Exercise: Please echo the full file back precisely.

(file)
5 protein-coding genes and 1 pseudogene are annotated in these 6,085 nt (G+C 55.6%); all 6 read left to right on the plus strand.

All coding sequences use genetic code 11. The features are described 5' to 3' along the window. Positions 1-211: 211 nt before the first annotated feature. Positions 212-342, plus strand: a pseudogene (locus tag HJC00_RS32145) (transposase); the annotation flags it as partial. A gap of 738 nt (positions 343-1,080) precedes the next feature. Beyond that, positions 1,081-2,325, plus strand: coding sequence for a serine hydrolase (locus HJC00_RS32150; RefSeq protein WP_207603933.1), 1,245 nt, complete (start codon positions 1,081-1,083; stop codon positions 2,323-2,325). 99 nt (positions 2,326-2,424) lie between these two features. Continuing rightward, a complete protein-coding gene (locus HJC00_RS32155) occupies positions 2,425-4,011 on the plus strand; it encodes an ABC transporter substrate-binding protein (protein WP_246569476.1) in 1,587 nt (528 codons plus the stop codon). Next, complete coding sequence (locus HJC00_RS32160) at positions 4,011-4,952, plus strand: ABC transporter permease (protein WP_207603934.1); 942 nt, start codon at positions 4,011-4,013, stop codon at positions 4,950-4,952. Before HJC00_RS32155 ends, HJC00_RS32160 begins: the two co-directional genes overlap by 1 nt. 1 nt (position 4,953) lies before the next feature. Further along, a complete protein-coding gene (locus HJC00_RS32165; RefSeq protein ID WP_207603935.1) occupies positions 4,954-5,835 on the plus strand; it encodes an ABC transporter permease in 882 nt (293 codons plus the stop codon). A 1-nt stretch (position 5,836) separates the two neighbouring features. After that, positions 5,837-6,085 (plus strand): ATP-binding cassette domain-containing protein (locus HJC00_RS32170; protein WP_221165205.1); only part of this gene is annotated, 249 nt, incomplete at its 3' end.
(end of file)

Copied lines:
5 protein-coding genes and 1 pseudogene are annotated in these 6,085 nt (G+C 55.6%); all 6 read left to right on the plus strand.

All coding sequences use genetic code 11. The features are described 5' to 3' along the window. Positions 1-211: 211 nt before the first annotated feature. Positions 212-342, plus strand: a pseudogene (locus tag HJC00_RS32145) (transposase); the annotation flags it as partial. A gap of 738 nt (positions 343-1,080) precedes the next feature. Beyond that, positions 1,081-2,325, plus strand: coding sequence for a serine hydrolase (locus HJC00_RS32150; RefSeq protein WP_207603933.1), 1,245 nt, complete (start codon positions 1,081-1,083; stop codon positions 2,323-2,325). 99 nt (positions 2,326-2,424) lie between these two features. Continuing rightward, a complete protein-coding gene (locus HJC00_RS32155) occupies positions 2,425-4,011 on the plus strand; it encodes an ABC transporter substrate-binding protein (protein WP_246569476.1) in 1,587 nt (528 codons plus the stop codon). Next, complete coding sequence (locus HJC00_RS32160) at positions 4,011-4,952, plus strand: ABC transporter permease (protein WP_207603934.1); 942 nt, start codon at positions 4,011-4,013, stop codon at positions 4,950-4,952. Before HJC00_RS32155 ends, HJC00_RS32160 begins: the two co-directional genes overlap by 1 nt. 1 nt (position 4,953) lies before the next feature. Further along, a complete protein-coding gene (locus HJC00_RS32165; RefSeq protein ID WP_207603935.1) occupies positions 4,954-5,835 on the plus strand; it encodes an ABC transporter permease in 882 nt (293 codons plus the stop codon). A 1-nt stretch (position 5,836) separates the two neighbouring features. After that, positions 5,837-6,085 (plus strand): ATP-binding cassette domain-containing protein (locus HJC00_RS32170; protein WP_221165205.1); only part of this gene is annotated, 249 nt, incomplete at its 3' end.